Updated: Jan 24, 2021
You must be living under a rock if you haven’t yet heard of GDPR. Every business, every charity, and most individuals who have any involvement with personal information processing must have read about it by now.
I appreciate that as a small charity, you must be struggling to understand the vast amount of information on the subject available online and figuring out which parts of the new regulation you need to act on.
This brief article will provide small international development charities in the UK a quick and easy-to-digest guide on how to prepare for the upcoming data protection law changes in the next two weeks
1: Look at where your data comes from, where it sits and who you share it with
It is very important that you are as thorough as you possibly can be when working on this. You need to think about personal data here: where does the data you hold come from? Do you collect it through paper forms handed out at fundraising events? E-newsletter list? Donation pages on your website? Take your time to map out each way in which you receive personal information.
Where is your data stored? How many different platforms do you have? Do you use a fundraising database to record donor information but also use an email marketing platform? Are both of those platforms safe? How do you know that they are safe?
Lastly, who has access to this data? Do you have a database user agreement to ensure that new staff understands their responsibilities when it comes to data processing and safety before they are given the rights to manipulate the information? How many third parties do you share this data with? Do you have contracts with them where you state your data privacy notice and where they tell you more about how they keep your data safe?
Practical advice: When I say “map it out”, I literally mean taking an A3 sheet of paper and mapping out these three sections – how you receive data, how you store data, and how you share data. You can always transfer this information to a written data protection policy after.
2: Update your privacy notice
You want to make sure that the people whose data you’re processing know exactly how and why you do it.
3: Ensure you have the right to contact people
This is something that you should take as a matter of priority, however, it might be tricky to do before you go through the first two steps. You need to know what type of data you hold and how you process it in order to understand which segments you need to worry about when collecting consent (you don’t want to bombard your entire mailing list if some of those individuals have already consented).
Practical advice: Make sure that you keep your email as simple as possible and that your form has clearly laid out tick boxes (no barrelled questions or convoluted statements). Try to come up with a catchy subject line to get as many people to open and click-through as you can. I suggest that you send an email in the next couple of days, then one a week before GDPR comes into force and the last one a day prior to it (24 May).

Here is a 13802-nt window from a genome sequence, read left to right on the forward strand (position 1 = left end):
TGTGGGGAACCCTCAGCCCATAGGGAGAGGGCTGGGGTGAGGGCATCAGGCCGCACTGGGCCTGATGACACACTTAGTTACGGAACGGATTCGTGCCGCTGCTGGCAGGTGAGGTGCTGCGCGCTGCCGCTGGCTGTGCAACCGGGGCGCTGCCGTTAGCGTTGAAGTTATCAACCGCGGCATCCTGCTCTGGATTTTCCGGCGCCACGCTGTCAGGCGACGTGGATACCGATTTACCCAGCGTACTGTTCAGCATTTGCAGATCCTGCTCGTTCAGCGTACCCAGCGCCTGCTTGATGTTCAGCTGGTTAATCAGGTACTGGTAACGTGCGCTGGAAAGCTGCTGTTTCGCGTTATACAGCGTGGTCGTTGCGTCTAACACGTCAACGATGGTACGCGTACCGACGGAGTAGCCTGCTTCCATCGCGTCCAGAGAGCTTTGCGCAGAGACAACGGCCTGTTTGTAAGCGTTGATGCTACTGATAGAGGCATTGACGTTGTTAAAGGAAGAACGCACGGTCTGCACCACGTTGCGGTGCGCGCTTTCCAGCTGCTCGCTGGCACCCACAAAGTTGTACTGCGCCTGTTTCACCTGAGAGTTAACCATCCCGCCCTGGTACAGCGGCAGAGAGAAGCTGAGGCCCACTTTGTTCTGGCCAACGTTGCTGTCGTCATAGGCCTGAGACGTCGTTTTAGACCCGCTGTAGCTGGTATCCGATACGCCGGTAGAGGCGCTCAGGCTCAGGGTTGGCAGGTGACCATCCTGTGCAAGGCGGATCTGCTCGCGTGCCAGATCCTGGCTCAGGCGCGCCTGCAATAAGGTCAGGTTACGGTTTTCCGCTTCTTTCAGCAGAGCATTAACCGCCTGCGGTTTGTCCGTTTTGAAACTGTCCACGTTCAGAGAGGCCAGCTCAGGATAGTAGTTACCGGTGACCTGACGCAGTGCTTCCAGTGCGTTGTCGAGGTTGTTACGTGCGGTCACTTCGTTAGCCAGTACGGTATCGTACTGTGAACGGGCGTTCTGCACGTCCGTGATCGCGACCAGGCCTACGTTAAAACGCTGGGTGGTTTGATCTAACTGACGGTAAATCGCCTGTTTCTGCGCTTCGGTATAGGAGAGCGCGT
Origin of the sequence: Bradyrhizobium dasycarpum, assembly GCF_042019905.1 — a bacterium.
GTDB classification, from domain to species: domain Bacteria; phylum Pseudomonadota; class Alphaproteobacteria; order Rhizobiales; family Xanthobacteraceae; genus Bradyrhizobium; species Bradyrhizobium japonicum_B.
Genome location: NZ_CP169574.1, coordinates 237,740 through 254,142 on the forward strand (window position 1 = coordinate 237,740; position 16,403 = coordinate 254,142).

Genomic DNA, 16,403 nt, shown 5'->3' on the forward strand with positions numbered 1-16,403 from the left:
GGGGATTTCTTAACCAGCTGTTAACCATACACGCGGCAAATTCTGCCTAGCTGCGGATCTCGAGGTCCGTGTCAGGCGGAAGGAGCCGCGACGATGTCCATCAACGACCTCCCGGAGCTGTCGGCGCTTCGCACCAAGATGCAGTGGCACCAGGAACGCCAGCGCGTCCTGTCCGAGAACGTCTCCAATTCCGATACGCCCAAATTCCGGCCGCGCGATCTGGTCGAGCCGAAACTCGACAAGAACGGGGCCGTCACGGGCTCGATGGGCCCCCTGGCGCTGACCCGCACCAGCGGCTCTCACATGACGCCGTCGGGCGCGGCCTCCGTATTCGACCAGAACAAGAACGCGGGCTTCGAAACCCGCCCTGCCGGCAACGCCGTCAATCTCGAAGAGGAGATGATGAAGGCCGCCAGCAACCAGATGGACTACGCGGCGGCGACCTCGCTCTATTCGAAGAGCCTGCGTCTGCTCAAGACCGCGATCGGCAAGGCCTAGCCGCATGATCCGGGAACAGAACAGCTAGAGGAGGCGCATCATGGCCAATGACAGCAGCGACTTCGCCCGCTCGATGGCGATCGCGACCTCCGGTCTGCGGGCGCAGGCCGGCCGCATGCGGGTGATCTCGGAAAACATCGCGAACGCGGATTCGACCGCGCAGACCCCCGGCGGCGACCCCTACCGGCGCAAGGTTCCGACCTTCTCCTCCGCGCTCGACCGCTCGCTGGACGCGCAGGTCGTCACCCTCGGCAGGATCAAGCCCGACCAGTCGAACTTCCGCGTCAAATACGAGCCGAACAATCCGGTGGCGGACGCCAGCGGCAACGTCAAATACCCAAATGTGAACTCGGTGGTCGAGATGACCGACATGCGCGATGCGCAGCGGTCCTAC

4: Write up a policy on getting rid of “dead data”
Data retention is another important aspect of GDPR. You need to ensure that you have a policy in place that talks about how you keep people’s data and for what purposes.
You probably know that for both HR and Gift Aid purposes, you need to keep people’s data for 6 years. Think about supporters: how long do you think you should keep their data for? Are there any supporters whose data you would like to keep indefinitely even if they do not support the organisation by giving regularly (e.g. legacy pledgers)? What’s the number of years you could justify? Make sure that you write it up in a document and that you implement this policy into your work (delete data on annual basis?).
5: Document your processes
The last thing to touch on is that GDPR suggests organisations record their processes. Everything that you have done in the first four steps should be documented in your organisation’s data protection policy. What’s the structure of the policy you ask? Well, essentially, it’s all about how your gather, process, store, and share data and how you ensure that all of your processes are in compliance with GDPR.
There are many other things that I could talk about when it comes to preparing for GDPR, but I don’t want to make it more daunting than it already is. I suggest that you start by working through the above five steps in order to be as ready as you can be by 25 May and then take some time to look into other areas of the regulation that you may need to do some more work on.
Below is the list of resources that I found useful in learning more about GDPR.
Information Commissioner’s Office (ICO): https://ico.org.uk/
General Data Protection Regulation: https://gdpr-info.eu/
12 steps to take now to prepare for GDPR: https://ico.org.uk/media/1624219/preparing-for-the-gdpr-12-steps.pdf
Personal information and fundraising: consent, purpose and transparency: https://www.fundraisingregulator.org.uk/wp-content/uploads/2017/02/GuidanceFinal.pdf
Fundraising Preference Service: https://public.fundraisingpreference.org.uk/
GDPR on community fundraising: https://www.institute-of-fundraising.org.uk/documents/3-gdpr-spotlight-on-community-fundraising/
GDPR on corporate fundraising: https://www.institute-of-fundraising.org.uk/documents/4-gdpr-spotlight-on-corporate-fundraising/
GDPR on legacies: https://www.institute-of-fundraising.org.uk/documents/5-gdpr-spotlight-on-legacies/
GDPR on trusts: https://www.institute-of-fundraising.org.uk/documents/6-gdpr-spotlight-on-trusts/